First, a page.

Solid tumors are frequently accompanied by large numbers of tumor-associated macrophages (TAMs), and their abundance is correlated with poor prognosis in several tumor types (1, 2). Advanced ovarian carcinoma (OC) often coincides with considerable accumulation of a malignant peritoneal effusion termed ascites which harbors large numbers of floating stromal and tumor cells. Its immunosuppressive properties are at least in part conferred by soluble mediators (3, 4). Like their counterparts from other tumor entities, TAMs isolated from OC ascites display an anti-inflammatory phenotype including high expression of the hemoglobin scavenger receptor CD163 (5). In follow-up studies, we found that the transcriptomes of ovarian carcinoma TAMs and those of peritoneal macrophages from non-tumor patients are very similar with the exception of a set of genes involved in extracellular matrix reorganization (6), which is a hallmark of wound healing and tumorigenesis. The expression of this gene set is correlated with poor survival (6, 7). On the other hand, elevated expression of an interferon (IFN)-inducible gene set in TAMs is correlated with improved survival (7). A recent meta-analysis of TAM studies in OC patients (8) reflects the findings that CD163 expression correlates with worse prognosis, while pro-inflammatory macrophage polarization is positively associated with survival.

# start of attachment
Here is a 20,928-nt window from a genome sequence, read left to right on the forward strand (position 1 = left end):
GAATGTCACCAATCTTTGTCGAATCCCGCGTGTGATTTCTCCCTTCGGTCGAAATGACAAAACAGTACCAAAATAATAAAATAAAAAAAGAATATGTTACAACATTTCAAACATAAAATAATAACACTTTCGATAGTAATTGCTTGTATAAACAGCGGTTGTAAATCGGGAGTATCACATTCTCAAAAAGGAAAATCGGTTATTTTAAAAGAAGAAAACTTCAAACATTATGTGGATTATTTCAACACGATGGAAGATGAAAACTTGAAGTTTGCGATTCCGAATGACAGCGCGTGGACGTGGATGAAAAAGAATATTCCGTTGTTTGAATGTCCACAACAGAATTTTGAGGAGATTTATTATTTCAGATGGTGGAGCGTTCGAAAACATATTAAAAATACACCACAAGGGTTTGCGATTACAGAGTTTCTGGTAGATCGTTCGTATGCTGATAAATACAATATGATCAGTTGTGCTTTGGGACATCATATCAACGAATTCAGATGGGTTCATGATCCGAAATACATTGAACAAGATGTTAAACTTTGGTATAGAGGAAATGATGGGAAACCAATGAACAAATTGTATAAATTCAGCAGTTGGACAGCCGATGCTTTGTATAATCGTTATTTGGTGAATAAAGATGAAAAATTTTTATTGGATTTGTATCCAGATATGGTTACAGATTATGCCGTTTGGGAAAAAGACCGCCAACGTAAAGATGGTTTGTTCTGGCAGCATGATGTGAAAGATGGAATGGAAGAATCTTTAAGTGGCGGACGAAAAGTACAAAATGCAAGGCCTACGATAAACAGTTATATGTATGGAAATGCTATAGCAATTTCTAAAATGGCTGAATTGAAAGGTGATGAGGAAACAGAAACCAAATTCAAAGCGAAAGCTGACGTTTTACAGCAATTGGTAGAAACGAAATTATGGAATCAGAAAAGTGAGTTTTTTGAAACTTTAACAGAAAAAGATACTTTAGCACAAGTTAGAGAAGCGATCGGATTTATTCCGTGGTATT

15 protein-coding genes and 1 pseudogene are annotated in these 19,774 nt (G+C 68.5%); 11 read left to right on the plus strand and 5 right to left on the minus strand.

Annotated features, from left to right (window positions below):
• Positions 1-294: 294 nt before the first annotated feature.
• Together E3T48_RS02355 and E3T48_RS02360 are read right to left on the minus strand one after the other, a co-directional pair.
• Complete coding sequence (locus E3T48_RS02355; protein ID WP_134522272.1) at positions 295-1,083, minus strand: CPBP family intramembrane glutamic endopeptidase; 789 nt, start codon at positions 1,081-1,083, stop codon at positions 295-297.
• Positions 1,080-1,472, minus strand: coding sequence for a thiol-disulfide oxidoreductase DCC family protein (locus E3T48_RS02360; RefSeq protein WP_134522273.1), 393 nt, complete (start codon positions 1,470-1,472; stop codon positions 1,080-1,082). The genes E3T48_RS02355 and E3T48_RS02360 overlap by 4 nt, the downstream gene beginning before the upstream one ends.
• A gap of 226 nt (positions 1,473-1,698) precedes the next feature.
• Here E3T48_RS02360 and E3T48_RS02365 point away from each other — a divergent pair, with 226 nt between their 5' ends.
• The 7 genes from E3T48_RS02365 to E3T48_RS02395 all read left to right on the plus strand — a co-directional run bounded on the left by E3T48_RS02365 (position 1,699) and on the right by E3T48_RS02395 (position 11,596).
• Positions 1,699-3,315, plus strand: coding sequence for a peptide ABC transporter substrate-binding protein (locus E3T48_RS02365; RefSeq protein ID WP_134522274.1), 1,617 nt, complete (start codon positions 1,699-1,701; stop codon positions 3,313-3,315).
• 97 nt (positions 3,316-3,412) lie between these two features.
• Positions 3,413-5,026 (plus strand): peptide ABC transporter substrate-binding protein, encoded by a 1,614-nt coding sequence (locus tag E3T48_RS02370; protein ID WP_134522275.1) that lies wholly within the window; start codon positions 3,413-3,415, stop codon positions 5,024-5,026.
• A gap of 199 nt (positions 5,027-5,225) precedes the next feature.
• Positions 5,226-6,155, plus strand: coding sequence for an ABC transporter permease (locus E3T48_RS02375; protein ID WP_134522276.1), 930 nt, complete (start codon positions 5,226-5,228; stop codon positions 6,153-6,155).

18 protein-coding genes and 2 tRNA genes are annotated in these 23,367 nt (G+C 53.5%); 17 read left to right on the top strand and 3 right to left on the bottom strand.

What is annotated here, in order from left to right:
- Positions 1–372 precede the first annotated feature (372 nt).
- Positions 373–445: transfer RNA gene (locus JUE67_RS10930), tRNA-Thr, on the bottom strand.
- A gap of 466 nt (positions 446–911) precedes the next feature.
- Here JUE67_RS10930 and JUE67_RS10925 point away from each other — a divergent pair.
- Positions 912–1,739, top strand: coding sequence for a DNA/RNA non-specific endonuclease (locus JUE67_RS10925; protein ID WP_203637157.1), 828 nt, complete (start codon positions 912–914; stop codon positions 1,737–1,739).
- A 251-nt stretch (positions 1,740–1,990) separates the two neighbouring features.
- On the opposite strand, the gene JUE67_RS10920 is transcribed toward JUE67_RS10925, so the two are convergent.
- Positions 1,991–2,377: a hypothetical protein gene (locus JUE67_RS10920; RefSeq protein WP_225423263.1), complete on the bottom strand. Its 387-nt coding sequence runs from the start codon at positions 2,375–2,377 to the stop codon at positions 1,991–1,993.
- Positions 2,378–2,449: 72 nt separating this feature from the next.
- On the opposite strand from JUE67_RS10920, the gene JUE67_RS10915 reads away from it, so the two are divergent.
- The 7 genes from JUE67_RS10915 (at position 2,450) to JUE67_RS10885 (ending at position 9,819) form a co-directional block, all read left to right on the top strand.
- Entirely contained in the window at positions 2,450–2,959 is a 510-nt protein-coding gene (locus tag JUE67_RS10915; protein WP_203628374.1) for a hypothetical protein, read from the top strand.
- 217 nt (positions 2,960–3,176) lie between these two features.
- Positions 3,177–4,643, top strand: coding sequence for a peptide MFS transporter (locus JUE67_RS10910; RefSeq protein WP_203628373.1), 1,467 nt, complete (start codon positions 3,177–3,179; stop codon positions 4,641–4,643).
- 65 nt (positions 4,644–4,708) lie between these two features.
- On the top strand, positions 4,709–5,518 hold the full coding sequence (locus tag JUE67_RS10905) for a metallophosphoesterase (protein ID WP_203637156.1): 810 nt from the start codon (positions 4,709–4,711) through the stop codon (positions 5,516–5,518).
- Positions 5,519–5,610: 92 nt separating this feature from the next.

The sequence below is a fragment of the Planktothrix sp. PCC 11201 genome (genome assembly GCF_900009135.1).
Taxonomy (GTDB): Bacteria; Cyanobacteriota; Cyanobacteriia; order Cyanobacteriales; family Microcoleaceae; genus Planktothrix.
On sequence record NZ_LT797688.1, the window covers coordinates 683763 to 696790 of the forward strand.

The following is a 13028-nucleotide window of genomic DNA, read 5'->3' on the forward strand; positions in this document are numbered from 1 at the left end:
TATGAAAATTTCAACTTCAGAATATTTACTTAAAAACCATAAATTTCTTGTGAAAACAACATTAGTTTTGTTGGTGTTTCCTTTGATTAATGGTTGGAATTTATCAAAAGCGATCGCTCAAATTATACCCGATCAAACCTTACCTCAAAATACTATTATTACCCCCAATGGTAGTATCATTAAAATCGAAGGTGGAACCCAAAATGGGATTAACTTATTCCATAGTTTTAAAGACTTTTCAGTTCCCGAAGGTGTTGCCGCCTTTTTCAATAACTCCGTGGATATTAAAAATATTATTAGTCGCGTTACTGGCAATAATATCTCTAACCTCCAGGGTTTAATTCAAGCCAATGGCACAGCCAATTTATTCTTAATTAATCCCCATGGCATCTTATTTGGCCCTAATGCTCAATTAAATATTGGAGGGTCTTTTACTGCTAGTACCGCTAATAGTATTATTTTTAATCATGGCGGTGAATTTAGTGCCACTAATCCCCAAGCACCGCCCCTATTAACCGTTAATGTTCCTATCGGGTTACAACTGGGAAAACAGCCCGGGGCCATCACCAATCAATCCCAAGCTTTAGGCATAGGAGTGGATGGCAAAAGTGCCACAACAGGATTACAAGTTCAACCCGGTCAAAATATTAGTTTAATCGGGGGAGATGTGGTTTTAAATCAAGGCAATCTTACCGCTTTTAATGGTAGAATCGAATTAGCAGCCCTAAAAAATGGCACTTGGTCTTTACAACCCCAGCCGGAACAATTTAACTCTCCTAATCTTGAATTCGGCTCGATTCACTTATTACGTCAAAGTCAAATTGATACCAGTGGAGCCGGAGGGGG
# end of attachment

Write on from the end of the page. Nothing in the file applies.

The ability of human macrophages to produce nitric oxide has been debated extensively (9–14). Apparently, their cytotoxic activity is rather exerted indirectly via secretion of cytokines, especially interleukin-12 (IL-12), which activates cytotoxic functions of T and NK cells (15–19). IL-10 is an immunosuppressive cytokine present in large amounts in OC ascites (20), and there is a strong negative correlation of its level with patient survival (5, 21). In the ovarian tumor microenvironment, IL10 is expressed predominantly by TAMs (3, 21, 22). A critical function of IL-10 is to repress transcription of IL12B (23, 24), which encodes for the p40 subunit of IL-12 and IL-23 that is limiting for heterodimer formation. Antigen-presenting cells are the main producers of IL-12p40 (25). On the other hand, IL-12 represses IL10 transcription. This reciprocal blockade, “the IL-10–IL-12 circuit” (26), is enforced by positive feedback of IL-10 and IL-12 production, respectively (27). Mechanisms involved in these positive feedback loops are interdependent upregulations of IL-10 and CD163 (28–30) or, vice versa, instigation of IFNγ production by T and NK cells upon exposure to IL-12 (31–33); in turn, IFNγ enables production of IL-12 by monocytic cells. Indeed, it was shown that IFNγ is capable of relieving suppression of IL-12 production by OC ascites (7, 34) and is, therefore, required for the pro-inflammatory feedback loop. Taken together, switching between IL-10 and IL-12 production can toggle between the anti-inflammatory, immunosuppressive Th2 state, and pro-inflammatory, tumoricidal Th1 activation (23). The large number of immunosuppressive TAMs relative to other hematopoietic cells in OC ascites provides them with a decisive, pro-tumorigenic role in the microenvironment which at least in part depends on efficient suppression of IL12B transcription (4).